Today, more businesses than ever are trying to create inclusive workplaces.
There’s a very strong business case for diversity. Diverse teams are more profitable, more successful, and more innovative.
However, progress is slow. It’s not easy to create inclusive teams. And it can be even harder to recruit for diversity. Whether it’s gender or racial diversity, many businesses are behind.
One of the biggest obstacles is one many teams overlook. Of course, I’m talking about job descriptions.
Recruiting for Diversity Starts With Inclusive Job Descriptions
Unfortunately, most businesses write terrible job descriptions!
If you look online, most job postings are very long and boring.
Meanwhile, job ads rarely factor in diversity, equity and inclusion.
But here’s the thing.
If your business wants to improve diversity, you have to rethink your process.
And you have to rethink it from top to bottom.
Because if you use the same process and mindset you’ve always used…
You’re always going to get the same results!
A new process starts with your job description. Job postings help candidates determine whether your opportunity is for them. If your posting isn’t inclusive, your other efforts will be wasted.
Here’s five tips for writing inclusive job descriptions:
Avoid “Business-Speak” and Industry Jargon for Inclusive Job Descriptions
When recruiting for diversity, I always recommend businesses rethink sourcing. If you can’t find the right candidates in your industry, consider looking elsewhere.
A candidate from another industry may have all the right skills. For example, consider commercial lending. If you can’t find the right candidates in banking, look for sales reps in other fields.
These people can be trained on lending and finance. The key is that a proven salesperson already knows how to close!
However, if your job postings aren’t inclusive, it’s hard to recruit outside your field. That’s why I recommend avoiding jargon for inclusive job postings.
Every industry has jargon. Take IT and tech. Terms like SaaS, blockchain, and API are not words everyone knows.
Furthermore, corporate jargon words like “synergize” and “agile” are often vague. It can be confusing to candidates new to the space.
To increase DEI, you have to recruit in new spaces. That means connecting with people who don’t know the jargon. This is especially true at the entry level.
Rethink Requirements for Inclusive Job Descriptions
Hiring managers and HR often write job descriptions for ideal candidates.
They think of the perfect candidate. Then they write a laundry list of requirements.
But I recommend you to pull back. Ask yourself – what does the role require?
Studies show that men will apply to a job if they meet 60% of the requirements.
However, women will hesitate unless they meet 100%.
The more requirements in your job description, the more people will shy away from applying.
Focus on what someone REALLY needs to excel in the job. For diversity and inclusiveness, focus on the essentials! This will widen your candidate pool.
Highlight Inclusive Benefits
It’s one thing to say you have an inclusive workplace. Anyone can do that.
It’s another to have policies and benefits supporting that!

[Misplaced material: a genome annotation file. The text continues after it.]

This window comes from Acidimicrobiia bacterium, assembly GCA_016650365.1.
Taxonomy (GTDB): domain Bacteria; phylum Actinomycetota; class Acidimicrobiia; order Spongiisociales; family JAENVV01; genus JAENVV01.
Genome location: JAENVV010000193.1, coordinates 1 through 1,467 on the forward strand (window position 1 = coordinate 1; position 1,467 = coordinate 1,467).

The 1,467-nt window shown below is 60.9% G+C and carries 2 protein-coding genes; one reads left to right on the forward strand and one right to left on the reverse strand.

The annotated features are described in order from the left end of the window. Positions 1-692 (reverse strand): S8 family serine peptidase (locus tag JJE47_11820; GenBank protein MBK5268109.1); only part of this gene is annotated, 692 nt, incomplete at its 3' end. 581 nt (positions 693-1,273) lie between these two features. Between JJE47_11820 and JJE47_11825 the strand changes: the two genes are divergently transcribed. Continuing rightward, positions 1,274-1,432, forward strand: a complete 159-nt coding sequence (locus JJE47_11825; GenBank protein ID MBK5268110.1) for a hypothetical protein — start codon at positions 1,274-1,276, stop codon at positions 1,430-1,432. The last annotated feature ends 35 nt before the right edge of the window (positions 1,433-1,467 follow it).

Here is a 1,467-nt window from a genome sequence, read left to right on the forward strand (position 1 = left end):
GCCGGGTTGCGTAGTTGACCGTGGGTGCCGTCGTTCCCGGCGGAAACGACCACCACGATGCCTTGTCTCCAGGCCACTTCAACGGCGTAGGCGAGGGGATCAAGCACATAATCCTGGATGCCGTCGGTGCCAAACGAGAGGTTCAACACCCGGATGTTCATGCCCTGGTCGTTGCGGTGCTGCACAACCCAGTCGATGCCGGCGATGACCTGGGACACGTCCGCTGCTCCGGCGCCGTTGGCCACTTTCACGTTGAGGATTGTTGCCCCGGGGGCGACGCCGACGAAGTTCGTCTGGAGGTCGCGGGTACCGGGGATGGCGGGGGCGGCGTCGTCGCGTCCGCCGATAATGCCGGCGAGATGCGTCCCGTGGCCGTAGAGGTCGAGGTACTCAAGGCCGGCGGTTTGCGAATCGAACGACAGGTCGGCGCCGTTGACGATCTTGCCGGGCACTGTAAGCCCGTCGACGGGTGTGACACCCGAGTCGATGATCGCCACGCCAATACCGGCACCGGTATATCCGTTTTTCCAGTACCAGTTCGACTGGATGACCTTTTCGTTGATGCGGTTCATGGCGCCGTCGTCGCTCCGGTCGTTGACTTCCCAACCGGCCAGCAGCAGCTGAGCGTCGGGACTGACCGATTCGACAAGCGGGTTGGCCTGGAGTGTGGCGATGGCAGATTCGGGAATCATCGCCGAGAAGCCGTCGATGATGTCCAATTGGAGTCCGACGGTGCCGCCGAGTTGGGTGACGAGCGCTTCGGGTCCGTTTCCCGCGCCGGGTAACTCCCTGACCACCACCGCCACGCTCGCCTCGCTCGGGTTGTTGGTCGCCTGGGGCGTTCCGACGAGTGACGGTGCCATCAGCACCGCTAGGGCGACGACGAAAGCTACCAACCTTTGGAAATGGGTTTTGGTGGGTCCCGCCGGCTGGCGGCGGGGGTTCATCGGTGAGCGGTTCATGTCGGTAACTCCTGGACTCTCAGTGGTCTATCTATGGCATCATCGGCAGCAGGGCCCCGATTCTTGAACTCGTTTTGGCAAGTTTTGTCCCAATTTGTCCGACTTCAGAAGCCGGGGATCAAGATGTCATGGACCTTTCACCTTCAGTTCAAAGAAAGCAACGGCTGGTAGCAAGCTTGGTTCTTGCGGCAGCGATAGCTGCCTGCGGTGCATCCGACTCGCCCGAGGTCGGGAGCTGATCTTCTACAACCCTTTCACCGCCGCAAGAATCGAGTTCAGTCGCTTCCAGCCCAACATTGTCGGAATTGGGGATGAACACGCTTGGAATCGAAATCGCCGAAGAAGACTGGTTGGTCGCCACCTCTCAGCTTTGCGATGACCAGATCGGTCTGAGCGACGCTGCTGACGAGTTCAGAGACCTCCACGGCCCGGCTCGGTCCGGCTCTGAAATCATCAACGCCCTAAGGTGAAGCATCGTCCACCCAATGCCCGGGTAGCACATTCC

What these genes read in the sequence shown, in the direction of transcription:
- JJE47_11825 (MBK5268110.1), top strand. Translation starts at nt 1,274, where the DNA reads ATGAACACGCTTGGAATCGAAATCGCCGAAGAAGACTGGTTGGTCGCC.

Inclusive benefits aren’t just the right thing to do. They also help you build a more diverse workplace.
These benefits might include enhanced parental leave, floating holidays, and ample PTO.
Remote work and flexible scheduling are also key. Professional development is important as well.
Think About Adding a Salary Range for Inclusive Job Descriptions
I know most businesses don’t like to include salary ranges.
By including a salary range, you can show the pay stays the same no matter what. It’s more transparent and builds trust.
Showcase Your Commitment to Diversity, Equity and Inclusion
Everyone includes a statement about being an equal opportunity employer. But that’s just for legal protection. It’s basically the bare minimum.
Your job description is a chance to go a step further.
Include a statement about your business’ commitment to DEI.
Get creative and tie it back to your company’s overall mission.
Demonstrate why diversity, equity and inclusion matter to your team!
Be Careful to Avoid Gender-Coded Language for Inclusive Job Descriptions
If you’re not careful, your language can turn away candidates in certain demographics.
Take the example of Buffer. In 2013, they noticed less than 2% of developer candidates were women.
In particular, few women applied to the role of “hacker.” This was the term they used for developers.
So they started investigating. They found that women were less likely to identify with the word “hacker.”
As a result, they removed that word. Two years later, they received 5X as many female candidates.
Simple word choice can have a big impact!
We must be careful to avoid gender bias in job ads. When in doubt, don’t be afraid to get outside opinions.
Ask if anything makes them feel excluded. It’s important to use inclusive language from start to finish.
Different Results Require a Different Approach
If you’ve never wrote an inclusive job ad before, these tips may seem strange.
But it’s important to remember your goal.
If your old approach to recruiting worked for diversity, you wouldn’t be reading this.
If we want to achieve different results, we need to rethink the process.
To build a diverse workplace, we need to make some changes.
Hiring starts with a job description. Without an inclusive job description, all your other efforts are undermined.
It’s not easy but the rewards of a diverse workplace are worth it!
Article authored by Qualigence CEO & Founder Steve Lowisz